The proerythroblasts, called also pronormoblasts or rubriblasts, are the earliest precursors of erythropoiesis. They range from 15 to 22 im in size and do not yet contain hemoglobin. They typically have a darkly basophilic, often shadowy cytoplasm that sometimes shows pseu-dopodia. The nucleus has a dense, finely honeycombed chromatin structure Fig. 4 a - c . Most proerythroblasts have several at most five indistinct pale blue nucleoli, which disappear as the cell matures. Like all...

G

Grained Bone Marrow Megakaryocytes

Macrophages in the Bone Marrow Fig. 14 a-h Macrophage with nuclei, erythrocytes and platelets in the cytoplasm nucleus at lower right Fig. 14 a . Two macrophages with cellular residues Fig. 14 b . Macrophage showing high acid phosphatase activity red and nuclear residues bluish gray Fig. 14 c . Binucleated macrophage with predominantly fine-grained hemosiderin in the cytoplasm yellow-gold Fig. 14 d . Abundant hemosiderin, some coarsely granular, in the cytoplasm Fig. 14 e . Clumped and...

Granulocytopoiesis and Mast Cells Tissue Basophils

Hymenal Tissue

Myeloblasts and Promyelocytes Fig. 7 a-h Myeloblasts are the earliest precursors of granulocytopoiesis that can be identified by light microscopy. Today it is believed that they also function as precursors of monocytes, i.e., as myelomo-noblasts. They range from 12 to 20 im in diameter Fig. 7a-c . The cytoplasmic rim is basophilic but may show a range of hues from soft pale blue to dark blue. The cytoplasm is agranular on ordinary panoptic staining, although older cells frequently show...

Pappenheims Stain Panoptic Stain

The hematologic stain that we use most frequently, and which was used in most of the plates pictured in this atlas, is Pappenheim's panoptic stain. It is based on a combination of the Jen-ner-May-Grunwald stain and Giemsa stain. Method. Place the air-dried slide with the film side up in prepared May-Grunwald eosin-methylene blue solution for 3 min. Dilute with water or buffer solution phosphate buffer pH 7.3, see below for an additional 3 min. Pour off this solution and apply Giemsa stain...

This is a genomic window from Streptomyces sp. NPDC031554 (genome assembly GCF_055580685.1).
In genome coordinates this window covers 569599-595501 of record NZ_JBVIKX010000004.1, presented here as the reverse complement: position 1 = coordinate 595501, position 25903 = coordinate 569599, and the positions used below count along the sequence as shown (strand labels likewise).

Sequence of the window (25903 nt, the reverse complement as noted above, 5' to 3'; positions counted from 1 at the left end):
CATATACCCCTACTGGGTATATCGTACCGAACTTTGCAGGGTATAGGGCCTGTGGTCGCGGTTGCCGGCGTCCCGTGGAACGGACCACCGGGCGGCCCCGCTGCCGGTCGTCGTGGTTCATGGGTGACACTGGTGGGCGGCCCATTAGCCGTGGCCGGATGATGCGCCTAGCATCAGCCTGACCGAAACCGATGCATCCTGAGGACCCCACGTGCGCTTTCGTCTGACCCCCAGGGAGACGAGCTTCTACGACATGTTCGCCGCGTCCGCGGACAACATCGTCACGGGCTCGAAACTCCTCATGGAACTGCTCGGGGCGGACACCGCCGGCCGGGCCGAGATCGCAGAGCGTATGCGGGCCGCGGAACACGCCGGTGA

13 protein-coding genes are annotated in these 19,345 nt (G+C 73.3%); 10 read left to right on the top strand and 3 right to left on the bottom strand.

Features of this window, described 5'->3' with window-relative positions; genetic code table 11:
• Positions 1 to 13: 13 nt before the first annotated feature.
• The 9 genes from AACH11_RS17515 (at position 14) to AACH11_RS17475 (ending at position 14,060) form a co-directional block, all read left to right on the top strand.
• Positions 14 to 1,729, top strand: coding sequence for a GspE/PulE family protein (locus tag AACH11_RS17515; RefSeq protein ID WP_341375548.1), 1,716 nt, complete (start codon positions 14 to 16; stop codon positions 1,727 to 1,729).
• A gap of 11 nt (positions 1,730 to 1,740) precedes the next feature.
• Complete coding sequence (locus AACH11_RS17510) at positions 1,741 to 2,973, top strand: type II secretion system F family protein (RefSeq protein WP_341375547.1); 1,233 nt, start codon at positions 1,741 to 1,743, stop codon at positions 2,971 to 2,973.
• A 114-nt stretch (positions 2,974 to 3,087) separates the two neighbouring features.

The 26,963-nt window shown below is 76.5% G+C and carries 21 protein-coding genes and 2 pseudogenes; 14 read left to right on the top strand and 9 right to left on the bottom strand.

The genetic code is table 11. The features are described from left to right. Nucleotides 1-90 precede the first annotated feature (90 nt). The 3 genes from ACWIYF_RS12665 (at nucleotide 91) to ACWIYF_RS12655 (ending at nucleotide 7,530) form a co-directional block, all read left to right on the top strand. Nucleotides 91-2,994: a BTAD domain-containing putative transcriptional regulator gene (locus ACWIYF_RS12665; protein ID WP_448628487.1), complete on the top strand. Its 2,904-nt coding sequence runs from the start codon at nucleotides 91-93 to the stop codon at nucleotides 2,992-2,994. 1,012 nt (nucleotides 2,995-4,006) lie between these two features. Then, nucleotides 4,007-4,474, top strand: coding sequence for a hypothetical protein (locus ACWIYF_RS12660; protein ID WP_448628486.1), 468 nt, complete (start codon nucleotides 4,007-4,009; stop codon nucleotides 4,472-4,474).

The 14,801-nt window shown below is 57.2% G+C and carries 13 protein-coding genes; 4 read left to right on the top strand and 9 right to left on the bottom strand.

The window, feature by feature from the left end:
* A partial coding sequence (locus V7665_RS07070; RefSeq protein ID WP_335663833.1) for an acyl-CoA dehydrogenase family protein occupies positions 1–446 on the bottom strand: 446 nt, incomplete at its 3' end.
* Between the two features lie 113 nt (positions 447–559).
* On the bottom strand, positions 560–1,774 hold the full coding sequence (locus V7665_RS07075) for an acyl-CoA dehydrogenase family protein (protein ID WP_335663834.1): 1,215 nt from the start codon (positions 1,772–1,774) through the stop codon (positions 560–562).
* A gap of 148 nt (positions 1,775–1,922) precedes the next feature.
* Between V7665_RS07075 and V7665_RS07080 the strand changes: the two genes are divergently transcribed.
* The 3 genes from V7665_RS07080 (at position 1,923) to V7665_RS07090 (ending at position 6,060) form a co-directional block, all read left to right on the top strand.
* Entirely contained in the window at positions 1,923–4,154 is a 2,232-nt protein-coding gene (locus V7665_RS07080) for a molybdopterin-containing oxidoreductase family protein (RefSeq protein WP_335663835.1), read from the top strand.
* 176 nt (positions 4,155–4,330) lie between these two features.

Congenital Anomalies of Granulocytopoiesis Fig 10 af

Detect Eosinophils Tissue

This is an inherited anomaly involving the nuclei of granulocytes. The heterozygous form predominates in man while the homozygous form, characterized by small round or oval nuclei Fig. 10 c , is extremely rare. The nucleus of neutrophils is indented and resembles the band form, giving rise to a pseudoregenerative white blood picture. When nuclear segmentation lobulation occurs, the neutrophils acquire two nuclear lobes and rarely three. These lobes are exceptionally short, thick, and...

Mayers Acid Hemalum Nuclear Stain

This is used for the blue contrast staining of nuclei in assays of cytoplasmic cell constituents glycogen, enzymes pp. 9 ff. and in immunocyto-chemistry. Reagents. Dissolve 1 g hematoxylin Merck in 1 L distilled water and add 0.2 g sodium iodate NaIO3 and 50 g aluminum potassium sulfate KAl SO4 2 12H2O . After these salts are dissolved, add 50 g chloral hydrate and 1 g crystallized citric acid. The hemalum will keep for at least 6 months at 20 0C with no change in staining properties. The...

Splenic Aspiration

Splenic aspiration is rarely practiced nowadays and is always performed under some form of radiologic guidance. Today it is indicated only in certain forms of hypersplenism or unexplained splenic enlargement. We consider the Moeschlin technique to be the safest. Splenic aspiration is contraindicated in patients with hemorrhagic diathesis, septic splenomegaly, splenic cysts, or painful splenomegaly due to excessive capsular tension or infarction. The procedure should be used with caution in...

Pararosaniline Solution

Dissolve 2 g Graumann pararosaniline Merck in 50 mL of 2 mol L HCl by gentle heating. Cool and filter the solution. The sodium nitrite and pararosaniline solutions will keep for several months when stored in a dark bottle under refrigeration. Most of the reagents and even commercial staining kits can be ordered from pharmaceutical houses Merck, Serva, Sigma, etc. . Before kits are used for routine tests, they should be compared against solutions prepared by the methods indicated. The...

Hematology

Begemann With 199 Figures, in 1056 separate Illustrations, Mostly in Color, and 17 Tables Ehem. Direktor der II. Medizinischen Klinik und Poliklinik der Universit t Kiel im St dtischen Krankenhaus Seelgutweg 7, 79271 St. Peter, Germany Ehem. Leiter der Abteilung fur Hamatologie und Onkologie 1. Medizinische Klinik und Poliklinik Klinikum rechts der Isar der Technischen Universit t M nchen Westpreu enstra e 71, 81927 Munchen, Germany Professor Dr. med. Dr. phil....